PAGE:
Latest News

Explore Shropshire – Virtually! (1st April 2020)

Shropshire singers to join musical stars on the Proms and Prosecco at the Park stage (1st August 2019) Read More...

» More News

What's On

Telford Kids Festival
10/04/2020 - 11/04/2020

Easter Motor Show
12/04/2020 - 13/04/2020

» More Events

A controversial Sculpture of King Midas gets nationwide press coverage. (7th November 2017)

A controversial Sculpture of King Midas gets nationwide press coverage.

e British Ironwork Centre's latest creation has been unveiled at the British ironwork Centre. The sculpture, made from two thousand £1 and £2 coins resembles the legendary myth of 'King Midas', the king whose gift of turning everything to gold became a curse.

The Ironworks wanted to illustrate that greed and gluttony, don't bring you happiness, in fact, quite the opposite.

Clive Knowles, Chairman of The British Ironwork Centre said "Our inspiration was our concern over Society being overly focused on materialistic gain and artificial gratification.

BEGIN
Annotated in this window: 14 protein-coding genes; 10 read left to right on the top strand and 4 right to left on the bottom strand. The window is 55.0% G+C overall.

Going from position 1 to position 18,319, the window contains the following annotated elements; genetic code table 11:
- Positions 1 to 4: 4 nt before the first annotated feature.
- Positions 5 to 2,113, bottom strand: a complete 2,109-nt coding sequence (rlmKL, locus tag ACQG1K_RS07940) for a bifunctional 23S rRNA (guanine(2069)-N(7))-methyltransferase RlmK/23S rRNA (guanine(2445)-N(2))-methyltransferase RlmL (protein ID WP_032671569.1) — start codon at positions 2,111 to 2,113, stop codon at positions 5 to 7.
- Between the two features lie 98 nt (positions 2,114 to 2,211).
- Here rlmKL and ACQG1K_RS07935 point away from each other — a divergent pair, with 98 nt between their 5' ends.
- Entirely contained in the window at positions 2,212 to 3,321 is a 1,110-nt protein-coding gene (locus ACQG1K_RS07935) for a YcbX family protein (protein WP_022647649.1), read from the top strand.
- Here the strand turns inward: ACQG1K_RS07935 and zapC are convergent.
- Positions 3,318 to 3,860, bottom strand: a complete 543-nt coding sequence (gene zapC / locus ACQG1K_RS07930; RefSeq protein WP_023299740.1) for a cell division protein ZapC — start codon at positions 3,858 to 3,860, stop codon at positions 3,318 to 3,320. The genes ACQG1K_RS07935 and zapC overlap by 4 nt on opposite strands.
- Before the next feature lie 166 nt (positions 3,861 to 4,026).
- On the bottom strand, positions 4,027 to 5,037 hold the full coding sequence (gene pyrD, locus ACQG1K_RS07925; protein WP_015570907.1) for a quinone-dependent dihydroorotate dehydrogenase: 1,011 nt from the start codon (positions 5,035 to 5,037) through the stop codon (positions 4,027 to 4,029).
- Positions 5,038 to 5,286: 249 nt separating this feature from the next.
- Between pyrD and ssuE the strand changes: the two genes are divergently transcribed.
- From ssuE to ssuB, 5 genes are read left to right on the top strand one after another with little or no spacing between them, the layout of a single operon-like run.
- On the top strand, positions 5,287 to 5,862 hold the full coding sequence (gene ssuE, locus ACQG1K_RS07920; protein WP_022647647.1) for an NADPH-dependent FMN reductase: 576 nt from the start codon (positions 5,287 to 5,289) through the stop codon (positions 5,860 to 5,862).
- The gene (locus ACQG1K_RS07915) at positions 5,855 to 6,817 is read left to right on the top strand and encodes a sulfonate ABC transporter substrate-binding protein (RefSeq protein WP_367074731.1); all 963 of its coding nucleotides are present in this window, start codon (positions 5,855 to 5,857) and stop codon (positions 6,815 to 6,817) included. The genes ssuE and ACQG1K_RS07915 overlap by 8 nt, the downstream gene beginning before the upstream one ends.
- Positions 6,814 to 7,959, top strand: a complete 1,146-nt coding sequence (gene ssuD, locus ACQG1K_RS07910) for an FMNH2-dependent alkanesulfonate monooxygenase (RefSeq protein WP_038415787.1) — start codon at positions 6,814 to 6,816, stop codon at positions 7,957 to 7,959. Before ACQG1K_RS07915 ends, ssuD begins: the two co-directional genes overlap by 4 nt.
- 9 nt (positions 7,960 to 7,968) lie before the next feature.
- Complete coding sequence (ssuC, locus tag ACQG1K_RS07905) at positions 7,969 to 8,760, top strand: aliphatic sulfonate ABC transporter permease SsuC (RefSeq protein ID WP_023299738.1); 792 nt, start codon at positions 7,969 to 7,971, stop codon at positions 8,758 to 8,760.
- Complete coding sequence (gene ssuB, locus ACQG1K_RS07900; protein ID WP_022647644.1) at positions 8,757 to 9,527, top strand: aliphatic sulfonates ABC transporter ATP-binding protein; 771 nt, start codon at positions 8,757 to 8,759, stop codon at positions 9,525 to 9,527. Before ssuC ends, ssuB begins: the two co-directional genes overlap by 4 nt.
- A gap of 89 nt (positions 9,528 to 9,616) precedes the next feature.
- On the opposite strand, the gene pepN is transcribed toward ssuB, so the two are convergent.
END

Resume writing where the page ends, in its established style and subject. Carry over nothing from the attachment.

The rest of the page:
Society values the most important natural pleasures far less and it’s unhealthy for us, examples being friendships, family, and the joy found in helping others.

We wanted to illustrate that this is not the path to true happiness and is very unfulfilling.

Preoccupation in this way can be truly harmful and just like the myth of King Midas, can be a curse.

Debbie Deacon, theatrical designer and sculptor, who was commissioned to create the sculpture, has worked tirelessly over the last few months.

Often meaning Debbie has worked into the small hours adding the thousands of coins, painstakingly one by one to the gold statue.”

The sculpture, following a press launch has grabbed the attention of the 'Press Association'. It is now being featured in national press throughout the UK.

This legendary story becoming a work of art, holds a message to everyone that gazes upon it.

Their photographer visited while Debbie was adding the last remaining coins to the sculpture.

Concern and opposition to the statue, has been surprising, from the Royal Mint worried over the coins being defaced and the Treasury being potentially involved.

If you wish to see the statue or meet the artist and understand King Midas's story in full, please contact